Do some searches here in this section for Jason Kanigan, maybe even reach out to him, you will need to put together a phone conversation that is repeatable. Give yourself some time to develop the skill.

    Edit: you need to identify a couple of specific things that your niche struggles with that your product(s) can resolve. Use these issues/problems to help identify good prospects that would have a need and would be interested to take a look --- the phone probably is going to be the most cost-effective and efficient way to do this.
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    • Profile picture of the author JamesW3
      Originally Posted by jamesfreddyc View Post

      What EXACTLY is a specific niche?

      Corporate business and offices is just too big. You need to really drill down and focus on one particular group, filter out the types of business that simply wouldn't need or desire such a thing.

      Pick one target, call into it, determine who the best decision maker would be, set demos/appointments with them. Don't call into the niche to sell -- call, call, call in order to completely fill up your calendar with demos. Evaluate your performance and then make some decisions after giving it a really good effort (Change up the script? Add some different pain points? Try a different target? etc...)

      Do some searches here in this section for Jason Kanigan, maybe even reach out to him, you will need to put together a phone conversation that is repeatable. Give yourself some time to develop the skill.

      Edit: you need to identify a couple of specific things that your niche struggles with that your product(s) can resolve. Use these issues/problems to help identify good prospects that would have a need and would be interested to take a look --- the phone probably is going to be the most cost-effective and efficient way to do this.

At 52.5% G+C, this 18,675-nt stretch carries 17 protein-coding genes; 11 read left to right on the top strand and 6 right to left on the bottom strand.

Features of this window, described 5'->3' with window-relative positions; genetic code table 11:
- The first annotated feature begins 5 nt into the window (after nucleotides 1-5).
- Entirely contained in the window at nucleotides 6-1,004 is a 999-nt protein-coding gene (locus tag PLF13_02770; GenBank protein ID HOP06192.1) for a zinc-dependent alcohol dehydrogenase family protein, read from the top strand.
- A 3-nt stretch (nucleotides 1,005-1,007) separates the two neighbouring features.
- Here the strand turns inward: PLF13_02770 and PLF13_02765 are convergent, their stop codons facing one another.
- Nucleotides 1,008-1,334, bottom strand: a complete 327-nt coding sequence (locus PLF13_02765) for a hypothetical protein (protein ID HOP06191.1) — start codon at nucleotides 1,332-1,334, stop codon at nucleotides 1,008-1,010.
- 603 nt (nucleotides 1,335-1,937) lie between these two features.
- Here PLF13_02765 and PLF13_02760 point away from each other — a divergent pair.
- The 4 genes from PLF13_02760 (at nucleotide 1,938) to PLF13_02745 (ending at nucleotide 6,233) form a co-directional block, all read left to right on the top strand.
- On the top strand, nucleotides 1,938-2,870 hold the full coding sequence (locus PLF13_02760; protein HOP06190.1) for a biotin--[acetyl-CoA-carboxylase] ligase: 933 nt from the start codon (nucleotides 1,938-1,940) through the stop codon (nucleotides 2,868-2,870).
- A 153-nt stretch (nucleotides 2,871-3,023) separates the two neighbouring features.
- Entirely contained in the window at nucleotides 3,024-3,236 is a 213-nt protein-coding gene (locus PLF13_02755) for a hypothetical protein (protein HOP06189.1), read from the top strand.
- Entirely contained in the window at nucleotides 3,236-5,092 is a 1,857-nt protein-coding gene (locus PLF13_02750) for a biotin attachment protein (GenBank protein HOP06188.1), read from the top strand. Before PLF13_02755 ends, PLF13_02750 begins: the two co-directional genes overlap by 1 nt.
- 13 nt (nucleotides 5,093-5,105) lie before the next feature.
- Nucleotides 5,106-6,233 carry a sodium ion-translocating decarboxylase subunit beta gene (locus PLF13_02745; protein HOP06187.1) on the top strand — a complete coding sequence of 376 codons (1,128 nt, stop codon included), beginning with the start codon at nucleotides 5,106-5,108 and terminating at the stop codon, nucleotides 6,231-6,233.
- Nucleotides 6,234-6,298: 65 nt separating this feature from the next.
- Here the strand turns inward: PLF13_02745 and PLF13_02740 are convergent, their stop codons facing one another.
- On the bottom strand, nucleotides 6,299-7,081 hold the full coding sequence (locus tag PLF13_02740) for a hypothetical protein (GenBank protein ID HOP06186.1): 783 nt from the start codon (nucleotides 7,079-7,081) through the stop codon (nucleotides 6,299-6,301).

Agreed. Basically you need a business plan and inside of that plan you need developed brand (hopefully you are offering some that is proprietary) and a marketing plan. Both will require research to see if the business is even profitable. Taking action is great but not before you have a plan/strategy/research that insures a decent ROI.
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      • Profile picture of the author jamesfreddyc
        Originally Posted by JamesW3 View Post

        Agreed. Basically you need a business plan and inside of that plan you need developed brand (hopefully you are offering some that is proprietary) and a marketing plan. Both will require research to see if the business is even profitable. Taking action is great but not before you have a plan/strategy/research that insures a decent ROI.
        I tend to view building a brand as more of a journey that is the byproduct of successful sales effort in the marketplace in conjunction with marketing. However, it sounds like the OP needs to generate sales, a different effort from marketing (and with a poor website as mentioned and likely no budget I am guessing) it appears as though some swift and direct sales activities need to happen.